What To Expect The First Few Weeks

Breastfeed your baby often, about every 2 to 3 hours. Aim for 8-12 feedings in 24 hours. Offer both breasts per feed. This helps milk supply get off to a good start. 

Plenty of skin to skin contact can help establish good breastfeeding. Provide plenty of safe, skin-to-skin contact with baby as often as able.  

Babies may lose up to up to 10% of their birth weight by discharge from the hospital. They should regain their birth weight by 7-14 days. Once milk supply increases, baby should start gaining ½ to 1 oz. per day.

1 wet diaper per day of life, increasing to 6-8 wet diapers after day 5. Meconium, (dark, tarry stools) on days 1 and 2, changing to loose brownish green by day 3-4, then to loose yellow/seedy by day 4-5. Some infants pass a lot of meconium while in the hospital and may take a break from stooling for the first 24 hours. Expect at least 2 to 4 dirty diapers per day; some stool every time they are breastfed. Babies will develop their own stooling patterns beginning around 6 weeks. 

Breasts typically become very full as milk volume increases, anywhere from day 3 to 5. Breasts can become engorged. This swelling usually goes away within 48 hours. Empty the breasts often to help prevent/relieve engorgement and get milk supply off to a good start.  

Wake your baby to feed every 2 to 3 hours during the day if they are still sleeping. Allow for no more than one, 4 hour stretch without a feeding in 24 hours. Babies will have periods of cluster feeding, nursing about every 1 to 1.5 hours.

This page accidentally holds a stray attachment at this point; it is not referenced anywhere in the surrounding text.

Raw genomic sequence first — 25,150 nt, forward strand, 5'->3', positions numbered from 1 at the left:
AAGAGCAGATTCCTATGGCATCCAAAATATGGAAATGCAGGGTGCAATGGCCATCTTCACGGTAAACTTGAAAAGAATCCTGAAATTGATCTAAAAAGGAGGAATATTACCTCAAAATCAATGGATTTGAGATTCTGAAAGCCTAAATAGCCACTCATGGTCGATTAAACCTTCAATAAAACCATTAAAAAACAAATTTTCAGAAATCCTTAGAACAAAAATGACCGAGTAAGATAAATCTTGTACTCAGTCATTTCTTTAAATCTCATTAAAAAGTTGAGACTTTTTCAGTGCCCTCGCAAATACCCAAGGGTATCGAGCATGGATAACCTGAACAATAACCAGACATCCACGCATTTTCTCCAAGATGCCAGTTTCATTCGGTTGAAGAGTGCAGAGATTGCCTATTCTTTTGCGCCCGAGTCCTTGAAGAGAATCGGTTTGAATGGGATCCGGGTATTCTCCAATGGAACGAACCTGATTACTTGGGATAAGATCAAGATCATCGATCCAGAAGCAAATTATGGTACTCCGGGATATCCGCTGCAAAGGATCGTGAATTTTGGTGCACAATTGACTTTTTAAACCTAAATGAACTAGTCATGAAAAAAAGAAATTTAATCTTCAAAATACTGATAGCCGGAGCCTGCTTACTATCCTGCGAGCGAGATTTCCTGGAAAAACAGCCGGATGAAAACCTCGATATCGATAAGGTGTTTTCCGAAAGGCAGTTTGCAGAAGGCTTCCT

Know how to tell if your baby is actively swallowing/drinking at the breast. Many babies will latch and suck at the breast, but do not swallow. Baby’s jaw will drop and hold for a second with swallows. You can hear a “kuh” sound with swallows. You should feel a pulling or tugging sensation on the areola. Latch should be comfortable.  

Initially, quick sucks occur to stimulate the initial let down. You should be able to hear your baby swallow after every 1 or 2 sucks. Sucks are interspersed with swallows and swallows increase with milk let-down. As the feeding progresses, the baby will be swallowing less. This pattern may last an average of 10-15-20 minutes on each breast. Feedings should not take more than 30-40 minutes total time of active sucking/swallowing.  As breastfeeding becomes more established, some babies may only nurse on one breast per feeding. 

If needed, undress sleepy baby to a diaper for feedings. If too warm, he or she may fall asleep at the breast.  Use breast compressions to encourage baby to be active. Compress the breast with your whole hand or fingertips when sucking is noted, but not swallowing. Once swallows are noted, release the compression. Compressing the breast when baby has an extended pause during feedings can also be helpful. Stimulate baby to keep awake by talking, rubbing his/her palm, tickling chin.